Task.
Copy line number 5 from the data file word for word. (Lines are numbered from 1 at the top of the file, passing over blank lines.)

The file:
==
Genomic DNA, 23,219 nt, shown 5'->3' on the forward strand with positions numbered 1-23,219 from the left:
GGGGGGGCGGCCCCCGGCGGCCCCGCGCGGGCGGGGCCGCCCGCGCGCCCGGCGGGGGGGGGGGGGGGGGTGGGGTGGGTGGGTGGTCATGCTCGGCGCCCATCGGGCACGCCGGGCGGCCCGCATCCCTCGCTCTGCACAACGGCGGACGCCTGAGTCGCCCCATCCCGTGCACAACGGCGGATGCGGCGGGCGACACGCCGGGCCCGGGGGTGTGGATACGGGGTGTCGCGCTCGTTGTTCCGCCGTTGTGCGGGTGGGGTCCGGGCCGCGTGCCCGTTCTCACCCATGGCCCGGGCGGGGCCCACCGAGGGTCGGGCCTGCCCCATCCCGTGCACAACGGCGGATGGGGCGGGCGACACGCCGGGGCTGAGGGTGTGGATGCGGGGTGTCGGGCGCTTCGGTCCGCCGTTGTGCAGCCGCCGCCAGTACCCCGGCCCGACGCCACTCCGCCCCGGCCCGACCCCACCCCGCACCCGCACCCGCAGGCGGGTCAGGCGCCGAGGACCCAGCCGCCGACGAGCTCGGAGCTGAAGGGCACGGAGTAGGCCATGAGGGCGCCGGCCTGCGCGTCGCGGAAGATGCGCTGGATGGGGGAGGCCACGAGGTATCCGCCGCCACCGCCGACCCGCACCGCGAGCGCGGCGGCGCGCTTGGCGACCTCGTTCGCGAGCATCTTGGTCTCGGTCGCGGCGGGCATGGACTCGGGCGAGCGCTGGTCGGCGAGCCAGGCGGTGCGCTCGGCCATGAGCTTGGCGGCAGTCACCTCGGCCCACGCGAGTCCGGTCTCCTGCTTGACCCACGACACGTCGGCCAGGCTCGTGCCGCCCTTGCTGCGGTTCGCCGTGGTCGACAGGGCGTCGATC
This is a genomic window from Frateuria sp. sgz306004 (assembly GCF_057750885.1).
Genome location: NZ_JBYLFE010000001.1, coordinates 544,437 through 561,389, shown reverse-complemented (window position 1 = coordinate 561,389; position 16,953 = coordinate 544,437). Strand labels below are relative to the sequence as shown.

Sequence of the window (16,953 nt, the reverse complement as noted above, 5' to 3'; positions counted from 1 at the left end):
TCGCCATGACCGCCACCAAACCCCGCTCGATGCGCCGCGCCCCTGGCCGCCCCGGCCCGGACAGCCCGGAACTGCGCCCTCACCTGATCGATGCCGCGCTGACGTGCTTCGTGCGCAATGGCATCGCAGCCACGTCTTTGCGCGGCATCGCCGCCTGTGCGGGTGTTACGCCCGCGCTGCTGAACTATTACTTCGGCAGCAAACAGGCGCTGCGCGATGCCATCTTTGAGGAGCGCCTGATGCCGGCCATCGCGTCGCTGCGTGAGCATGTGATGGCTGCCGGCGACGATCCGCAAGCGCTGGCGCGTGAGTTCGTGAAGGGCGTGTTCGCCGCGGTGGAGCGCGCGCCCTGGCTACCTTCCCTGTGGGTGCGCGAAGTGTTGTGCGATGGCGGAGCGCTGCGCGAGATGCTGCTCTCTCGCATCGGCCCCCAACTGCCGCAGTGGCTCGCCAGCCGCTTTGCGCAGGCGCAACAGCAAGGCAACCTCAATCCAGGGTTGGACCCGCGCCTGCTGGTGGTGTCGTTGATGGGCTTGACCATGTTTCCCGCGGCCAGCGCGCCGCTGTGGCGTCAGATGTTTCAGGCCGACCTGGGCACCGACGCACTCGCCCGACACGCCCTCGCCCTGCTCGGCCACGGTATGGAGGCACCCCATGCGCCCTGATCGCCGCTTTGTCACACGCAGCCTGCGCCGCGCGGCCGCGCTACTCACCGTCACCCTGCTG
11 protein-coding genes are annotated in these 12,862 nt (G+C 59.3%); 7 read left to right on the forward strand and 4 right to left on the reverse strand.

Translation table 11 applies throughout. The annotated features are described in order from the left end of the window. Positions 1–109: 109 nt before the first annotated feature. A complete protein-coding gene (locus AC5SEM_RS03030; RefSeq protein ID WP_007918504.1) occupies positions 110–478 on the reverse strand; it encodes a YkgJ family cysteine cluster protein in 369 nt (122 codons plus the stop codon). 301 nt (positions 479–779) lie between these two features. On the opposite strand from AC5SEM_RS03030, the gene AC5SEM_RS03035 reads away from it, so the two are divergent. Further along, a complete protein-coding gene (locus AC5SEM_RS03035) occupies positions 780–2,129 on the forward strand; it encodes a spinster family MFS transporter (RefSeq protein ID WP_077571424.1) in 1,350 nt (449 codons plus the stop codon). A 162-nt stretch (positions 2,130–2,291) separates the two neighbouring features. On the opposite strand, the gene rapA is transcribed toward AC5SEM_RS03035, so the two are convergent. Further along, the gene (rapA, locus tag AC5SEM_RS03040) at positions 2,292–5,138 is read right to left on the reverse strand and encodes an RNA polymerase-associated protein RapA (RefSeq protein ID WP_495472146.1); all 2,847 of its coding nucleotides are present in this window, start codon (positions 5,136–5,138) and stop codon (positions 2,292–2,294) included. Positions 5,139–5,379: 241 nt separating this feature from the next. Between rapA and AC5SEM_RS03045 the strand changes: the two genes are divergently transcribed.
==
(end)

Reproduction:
Sequence of the window (16,953 nt, the reverse complement as noted above, 5' to 3'; positions counted from 1 at the left end):